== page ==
Friday, February 3, 2023

Apple experiences its first quarterly sales decline in nearly four years

Apple suffers 1st quarterly sales decline in nearly 4 years

 CAPE CANAVERAL: Apple reported its first quarterly revenue decline in nearly four years on Thursday as a result of restrictions imposed by the pandemic on its factories in China that slowed sales of the most recent iPhone during the holiday season.

Compared to the same time last year, the company's sales of $117 billion in October and December were down 5%, which was more than analysts had anticipated.

It is Apple's first quarterly revenue decline year over year since January to March of 2019, when sales also fell 5% due to slowing iPhone demand and the effects of a trade war waged by then-President Donald Trump with China.

Despite the fact that the Cupertino, California-based company remained a pillar of prosperity, Apple's profit also decreased during the previous quarter. In comparison to the same time last year, earnings totaled $30 billion, or $1.88 per share. This represents a 13 decrease. Additionally, those outcomes fell short of the $1.94 per share target set by FactSet Research-surveyed analysts.

In response to the disappointment, investors initially drove Apple's stock down by nearly 5% during extended trading on Thursday. However, comments made by management on a conference call with analysts raised hopes that Apple's poor performance was just a hiccup, reducing the share price decline to less than 1%.

Despite Apple's rare stumble, the sector's bellwether Nasdaq composite index has increased 17% so far this year due to renewed investor optimism regarding the sector's outlook for this year.

However, according to analyst Jesse Cohen, in light of Apple's most recent results and ongoing concerns about a potential recession as a result of rising interest rates aimed at reducing inflation, Wall Street now appears likely to reevaluate the situation.

Cohen stated that it is evident that there are "several challenges the tech sector faces amid the current economic climate of slowing growth and elevated inflation" with Google revealing on Thursday a year-over-year quarterly decline in its digital ad sales along with Apple's disappointing performance.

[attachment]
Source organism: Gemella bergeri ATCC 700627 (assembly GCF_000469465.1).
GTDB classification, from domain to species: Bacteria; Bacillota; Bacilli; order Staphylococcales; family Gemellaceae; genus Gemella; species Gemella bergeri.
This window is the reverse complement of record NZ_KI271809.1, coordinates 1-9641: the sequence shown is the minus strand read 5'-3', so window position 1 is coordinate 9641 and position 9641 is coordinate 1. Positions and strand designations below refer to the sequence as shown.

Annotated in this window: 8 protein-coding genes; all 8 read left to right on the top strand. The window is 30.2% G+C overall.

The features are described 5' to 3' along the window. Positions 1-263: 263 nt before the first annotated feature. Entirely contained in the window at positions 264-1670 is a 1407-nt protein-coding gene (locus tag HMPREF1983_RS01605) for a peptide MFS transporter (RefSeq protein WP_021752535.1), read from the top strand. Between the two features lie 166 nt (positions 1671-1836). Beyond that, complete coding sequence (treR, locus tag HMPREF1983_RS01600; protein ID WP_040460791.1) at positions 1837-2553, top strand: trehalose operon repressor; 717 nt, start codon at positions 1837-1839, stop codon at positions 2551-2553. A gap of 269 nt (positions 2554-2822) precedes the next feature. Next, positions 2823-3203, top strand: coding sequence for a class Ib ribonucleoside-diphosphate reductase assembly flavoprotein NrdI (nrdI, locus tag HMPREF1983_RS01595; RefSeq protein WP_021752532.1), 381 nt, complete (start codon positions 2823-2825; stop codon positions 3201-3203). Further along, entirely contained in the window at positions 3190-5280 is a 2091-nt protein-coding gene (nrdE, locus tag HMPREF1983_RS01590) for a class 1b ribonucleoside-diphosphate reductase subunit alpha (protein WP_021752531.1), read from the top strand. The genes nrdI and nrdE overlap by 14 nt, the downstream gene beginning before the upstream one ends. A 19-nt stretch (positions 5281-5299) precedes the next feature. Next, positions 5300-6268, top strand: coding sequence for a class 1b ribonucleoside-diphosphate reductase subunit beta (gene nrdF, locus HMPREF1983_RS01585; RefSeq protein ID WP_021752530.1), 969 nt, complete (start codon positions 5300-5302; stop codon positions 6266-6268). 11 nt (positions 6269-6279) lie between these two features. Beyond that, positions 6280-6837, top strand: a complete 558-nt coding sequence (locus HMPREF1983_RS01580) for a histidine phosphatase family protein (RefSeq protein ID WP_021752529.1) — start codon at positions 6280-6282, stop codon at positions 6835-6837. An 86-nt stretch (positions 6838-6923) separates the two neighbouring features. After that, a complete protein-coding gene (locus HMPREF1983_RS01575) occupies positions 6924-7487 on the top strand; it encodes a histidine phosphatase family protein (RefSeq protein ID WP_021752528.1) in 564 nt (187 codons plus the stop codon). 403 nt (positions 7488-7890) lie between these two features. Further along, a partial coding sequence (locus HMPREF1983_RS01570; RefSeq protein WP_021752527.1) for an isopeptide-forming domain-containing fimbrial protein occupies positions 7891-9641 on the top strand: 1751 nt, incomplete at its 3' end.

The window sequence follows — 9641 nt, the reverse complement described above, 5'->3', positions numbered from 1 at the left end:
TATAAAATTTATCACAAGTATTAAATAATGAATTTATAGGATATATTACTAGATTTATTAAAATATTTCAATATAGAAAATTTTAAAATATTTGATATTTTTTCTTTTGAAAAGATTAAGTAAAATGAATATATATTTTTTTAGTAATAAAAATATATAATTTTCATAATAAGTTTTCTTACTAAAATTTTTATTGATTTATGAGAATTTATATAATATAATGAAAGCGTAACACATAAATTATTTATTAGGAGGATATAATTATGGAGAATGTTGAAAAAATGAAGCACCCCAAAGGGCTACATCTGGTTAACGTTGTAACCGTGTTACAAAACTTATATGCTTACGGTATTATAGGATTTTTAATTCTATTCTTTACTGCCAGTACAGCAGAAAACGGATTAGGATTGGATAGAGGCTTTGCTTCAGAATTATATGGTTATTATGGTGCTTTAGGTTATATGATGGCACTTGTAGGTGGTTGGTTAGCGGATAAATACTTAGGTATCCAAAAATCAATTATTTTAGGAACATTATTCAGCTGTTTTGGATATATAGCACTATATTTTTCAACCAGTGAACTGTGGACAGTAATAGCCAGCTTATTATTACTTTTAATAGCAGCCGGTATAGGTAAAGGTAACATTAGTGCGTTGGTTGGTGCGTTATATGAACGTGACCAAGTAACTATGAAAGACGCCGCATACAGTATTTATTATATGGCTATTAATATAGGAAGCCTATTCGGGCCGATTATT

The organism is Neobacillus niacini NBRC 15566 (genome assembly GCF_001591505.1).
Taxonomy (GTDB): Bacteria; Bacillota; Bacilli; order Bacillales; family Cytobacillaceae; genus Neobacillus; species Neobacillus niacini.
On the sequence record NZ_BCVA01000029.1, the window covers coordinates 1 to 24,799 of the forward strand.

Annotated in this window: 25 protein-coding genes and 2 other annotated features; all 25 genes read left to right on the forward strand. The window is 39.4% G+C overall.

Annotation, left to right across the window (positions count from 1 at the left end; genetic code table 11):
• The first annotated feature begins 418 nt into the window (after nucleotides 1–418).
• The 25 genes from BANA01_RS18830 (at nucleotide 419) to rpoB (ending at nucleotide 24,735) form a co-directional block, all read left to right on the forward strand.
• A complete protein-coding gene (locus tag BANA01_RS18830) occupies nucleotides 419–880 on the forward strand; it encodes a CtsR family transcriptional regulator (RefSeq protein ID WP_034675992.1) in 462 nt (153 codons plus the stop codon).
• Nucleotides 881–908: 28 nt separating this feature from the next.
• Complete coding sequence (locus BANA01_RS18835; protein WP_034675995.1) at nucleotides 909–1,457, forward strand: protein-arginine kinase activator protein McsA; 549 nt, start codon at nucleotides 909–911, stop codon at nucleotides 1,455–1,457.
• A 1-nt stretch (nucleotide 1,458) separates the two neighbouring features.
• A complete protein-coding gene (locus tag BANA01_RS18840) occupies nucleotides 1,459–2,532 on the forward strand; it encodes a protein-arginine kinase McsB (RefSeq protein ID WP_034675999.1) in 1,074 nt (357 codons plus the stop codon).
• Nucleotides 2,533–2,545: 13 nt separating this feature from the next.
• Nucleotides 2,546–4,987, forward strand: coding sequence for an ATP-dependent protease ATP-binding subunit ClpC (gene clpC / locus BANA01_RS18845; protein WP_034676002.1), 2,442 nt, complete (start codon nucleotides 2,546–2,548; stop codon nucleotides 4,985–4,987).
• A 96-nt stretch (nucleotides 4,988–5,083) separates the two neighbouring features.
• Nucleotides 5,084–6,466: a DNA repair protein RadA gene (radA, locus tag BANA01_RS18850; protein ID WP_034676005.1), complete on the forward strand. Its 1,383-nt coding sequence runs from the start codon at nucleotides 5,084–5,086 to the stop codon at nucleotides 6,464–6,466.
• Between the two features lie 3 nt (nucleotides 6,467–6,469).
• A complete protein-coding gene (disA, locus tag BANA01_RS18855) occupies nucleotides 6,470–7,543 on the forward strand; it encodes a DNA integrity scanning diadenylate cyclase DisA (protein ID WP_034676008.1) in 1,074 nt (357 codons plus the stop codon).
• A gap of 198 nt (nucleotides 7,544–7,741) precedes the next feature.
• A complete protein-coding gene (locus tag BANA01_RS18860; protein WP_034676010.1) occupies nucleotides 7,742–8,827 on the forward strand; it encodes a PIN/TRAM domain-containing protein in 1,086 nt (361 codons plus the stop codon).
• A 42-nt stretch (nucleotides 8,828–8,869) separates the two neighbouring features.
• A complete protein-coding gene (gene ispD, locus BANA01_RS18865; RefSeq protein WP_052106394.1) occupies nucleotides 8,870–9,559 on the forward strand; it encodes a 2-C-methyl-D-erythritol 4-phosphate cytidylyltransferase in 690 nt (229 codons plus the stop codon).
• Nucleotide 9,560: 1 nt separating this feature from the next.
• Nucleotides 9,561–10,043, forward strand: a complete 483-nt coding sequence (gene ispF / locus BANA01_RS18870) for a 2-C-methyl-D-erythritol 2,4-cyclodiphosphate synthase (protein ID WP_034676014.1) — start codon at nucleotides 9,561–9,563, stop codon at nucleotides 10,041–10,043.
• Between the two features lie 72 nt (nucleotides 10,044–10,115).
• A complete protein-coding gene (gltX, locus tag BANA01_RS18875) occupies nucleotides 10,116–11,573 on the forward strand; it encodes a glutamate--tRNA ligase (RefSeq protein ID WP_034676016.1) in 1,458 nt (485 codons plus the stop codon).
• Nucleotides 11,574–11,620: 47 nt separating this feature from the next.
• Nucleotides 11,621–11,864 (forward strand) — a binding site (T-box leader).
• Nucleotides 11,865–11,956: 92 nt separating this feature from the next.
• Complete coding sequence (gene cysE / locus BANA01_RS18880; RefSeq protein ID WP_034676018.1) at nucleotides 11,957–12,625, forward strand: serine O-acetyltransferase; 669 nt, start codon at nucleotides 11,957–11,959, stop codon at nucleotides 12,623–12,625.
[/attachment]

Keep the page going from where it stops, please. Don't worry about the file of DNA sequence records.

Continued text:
despite the decline in its fortunes over the past quarter. In stark contrast to its rivals in the technology industry, Apple has not indicated any intention to employ a large number of layoffs. As the pandemic has eased, industry giants Alphabet, Microsoft, Amazon, and Meta Platforms have announced plans to lay off more than 50,000 employees as they adjust to revenue slowdowns or downturns brought on by people's decreasing reliance on the digital realm.

During the conference call, Apple CEO Tim Cook stated to analysts, "We manage for the long term." We put money into people and innovation."

In late October, when he warned of "increasingly difficult economic conditions" heading into the holiday season, Cook had attempted to prepare investors for harder times. Then, just a few days later, Apple issued a warning that China's efforts to stop the spread of COVID were affecting its production lines and would prevent it from meeting all holiday demand for the premium iPhone 14 models.

As a result, iPhone sales decreased 8 percent in the most recent quarter, reaching $65.8 billion.

Cook assured analysts that "production is now back where we want it to be," indicating that Apple's supply issues are now resolved.

Apple also revealed that for the first time, it now has more than 2 billion iPhones, iPads, Macs, and other devices in active use, which is another encouraging sign. Apple's long-term revenue growth will likely be fueled by increased sales of digital subscriptions and advertisements as a result.

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